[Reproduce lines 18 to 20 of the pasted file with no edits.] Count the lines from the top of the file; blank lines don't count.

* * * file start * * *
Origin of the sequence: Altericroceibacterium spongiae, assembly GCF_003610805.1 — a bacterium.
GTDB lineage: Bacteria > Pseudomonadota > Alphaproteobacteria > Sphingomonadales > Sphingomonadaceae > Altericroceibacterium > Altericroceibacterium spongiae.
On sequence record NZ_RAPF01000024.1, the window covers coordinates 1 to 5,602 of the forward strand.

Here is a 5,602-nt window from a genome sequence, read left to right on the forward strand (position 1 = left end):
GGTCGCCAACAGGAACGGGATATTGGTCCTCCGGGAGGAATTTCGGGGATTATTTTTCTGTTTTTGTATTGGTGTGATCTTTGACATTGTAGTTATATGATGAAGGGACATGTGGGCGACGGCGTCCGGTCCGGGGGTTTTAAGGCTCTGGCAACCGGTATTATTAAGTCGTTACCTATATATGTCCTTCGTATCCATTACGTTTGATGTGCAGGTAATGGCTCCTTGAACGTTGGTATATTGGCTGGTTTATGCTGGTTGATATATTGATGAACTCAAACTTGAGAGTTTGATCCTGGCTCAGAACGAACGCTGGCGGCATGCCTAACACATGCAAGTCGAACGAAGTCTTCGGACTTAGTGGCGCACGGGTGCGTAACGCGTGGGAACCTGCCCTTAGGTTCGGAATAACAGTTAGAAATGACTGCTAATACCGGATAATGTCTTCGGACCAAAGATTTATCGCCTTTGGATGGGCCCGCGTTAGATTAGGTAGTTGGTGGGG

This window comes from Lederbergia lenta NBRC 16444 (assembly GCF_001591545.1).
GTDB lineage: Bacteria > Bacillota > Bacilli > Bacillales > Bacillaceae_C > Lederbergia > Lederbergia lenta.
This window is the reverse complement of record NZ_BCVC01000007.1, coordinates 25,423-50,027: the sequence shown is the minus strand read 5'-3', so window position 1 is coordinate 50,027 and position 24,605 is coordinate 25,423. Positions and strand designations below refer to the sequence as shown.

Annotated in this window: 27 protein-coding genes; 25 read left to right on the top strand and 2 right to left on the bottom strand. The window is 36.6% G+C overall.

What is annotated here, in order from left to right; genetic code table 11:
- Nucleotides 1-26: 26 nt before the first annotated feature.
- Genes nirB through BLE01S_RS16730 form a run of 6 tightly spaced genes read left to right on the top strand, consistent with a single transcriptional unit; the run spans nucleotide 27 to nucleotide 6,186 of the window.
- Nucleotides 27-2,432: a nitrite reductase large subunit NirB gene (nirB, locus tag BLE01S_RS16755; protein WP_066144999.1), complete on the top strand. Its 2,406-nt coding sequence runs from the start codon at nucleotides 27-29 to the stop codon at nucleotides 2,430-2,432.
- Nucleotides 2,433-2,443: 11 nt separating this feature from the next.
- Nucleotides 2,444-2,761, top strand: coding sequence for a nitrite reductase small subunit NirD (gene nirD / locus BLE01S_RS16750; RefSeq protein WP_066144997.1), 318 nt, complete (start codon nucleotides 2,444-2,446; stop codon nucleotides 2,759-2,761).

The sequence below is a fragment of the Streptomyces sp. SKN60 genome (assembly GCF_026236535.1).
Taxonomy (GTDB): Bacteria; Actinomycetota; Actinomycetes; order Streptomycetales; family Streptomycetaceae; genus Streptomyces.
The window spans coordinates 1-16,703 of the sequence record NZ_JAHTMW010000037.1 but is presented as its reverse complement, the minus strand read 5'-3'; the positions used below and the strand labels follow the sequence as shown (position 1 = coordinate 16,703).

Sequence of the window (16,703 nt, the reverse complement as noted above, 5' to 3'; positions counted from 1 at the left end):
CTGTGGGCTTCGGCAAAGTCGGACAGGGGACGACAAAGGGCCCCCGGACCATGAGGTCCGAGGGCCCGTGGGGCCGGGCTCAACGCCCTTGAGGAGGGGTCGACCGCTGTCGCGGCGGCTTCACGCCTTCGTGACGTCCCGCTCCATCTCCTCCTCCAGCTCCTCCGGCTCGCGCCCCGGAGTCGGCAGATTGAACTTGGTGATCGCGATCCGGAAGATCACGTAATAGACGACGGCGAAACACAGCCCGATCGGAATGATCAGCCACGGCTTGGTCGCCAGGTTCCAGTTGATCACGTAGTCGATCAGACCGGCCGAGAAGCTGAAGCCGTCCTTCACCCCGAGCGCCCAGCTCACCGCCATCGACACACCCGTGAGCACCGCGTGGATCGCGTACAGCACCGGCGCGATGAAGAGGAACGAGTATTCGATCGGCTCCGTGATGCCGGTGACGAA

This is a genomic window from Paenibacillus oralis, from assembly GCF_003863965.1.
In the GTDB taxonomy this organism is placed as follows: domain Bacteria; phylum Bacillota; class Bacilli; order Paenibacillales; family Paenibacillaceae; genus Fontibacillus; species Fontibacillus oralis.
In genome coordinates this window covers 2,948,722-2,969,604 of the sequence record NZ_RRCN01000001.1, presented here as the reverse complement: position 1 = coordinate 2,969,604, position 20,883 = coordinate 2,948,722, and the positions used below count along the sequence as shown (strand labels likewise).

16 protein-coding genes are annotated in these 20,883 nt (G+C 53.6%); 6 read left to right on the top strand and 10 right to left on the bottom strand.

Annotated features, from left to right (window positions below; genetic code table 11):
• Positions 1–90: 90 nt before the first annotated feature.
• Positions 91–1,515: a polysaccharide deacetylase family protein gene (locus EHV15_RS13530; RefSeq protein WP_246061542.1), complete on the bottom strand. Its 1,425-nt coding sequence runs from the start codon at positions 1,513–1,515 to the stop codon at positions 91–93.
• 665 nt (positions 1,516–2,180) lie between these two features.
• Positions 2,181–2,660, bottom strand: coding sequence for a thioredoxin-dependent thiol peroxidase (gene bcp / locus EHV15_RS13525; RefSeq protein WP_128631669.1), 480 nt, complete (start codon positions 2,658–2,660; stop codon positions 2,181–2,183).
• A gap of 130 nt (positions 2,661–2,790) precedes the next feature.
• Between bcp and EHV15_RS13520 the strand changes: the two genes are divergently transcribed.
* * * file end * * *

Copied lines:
The window spans coordinates 1-16,703 of the sequence record NZ_JAHTMW010000037.1 but is presented as its reverse complement, the minus strand read 5'-3'; the positions used below and the strand labels follow the sequence as shown (position 1 = coordinate 16,703).

Sequence of the window (16,703 nt, the reverse complement as noted above, 5' to 3'; positions counted from 1 at the left end):
CTGTGGGCTTCGGCAAAGTCGGACAGGGGACGACAAAGGGCCCCCGGACCATGAGGTCCGAGGGCCCGTGGGGCCGGGCTCAACGCCCTTGAGGAGGGGTCGACCGCTGTCGCGGCGGCTTCACGCCTTCGTGACGTCCCGCTCCATCTCCTCCTCCAGCTCCTCCGGCTCGCGCCCCGGAGTCGGCAGATTGAACTTGGTGATCGCGATCCGGAAGATCACGTAATAGACGACGGCGAAACACAGCCCGATCGGAATGATCAGCCACGGCTTGGTCGCCAGGTTCCAGTTGATCACGTAGTCGATCAGACCGGCCGAGAAGCTGAAGCCGTCCTTCACCCCGAGCGCCCAGCTCACCGCCATCGACACACCCGTGAGCACCGCGTGGATCGCGTACAGCACCGGCGCGATGAAGAGGAACGAGTATTCGATCGGCTCCGTGATGCCGGTGACGAA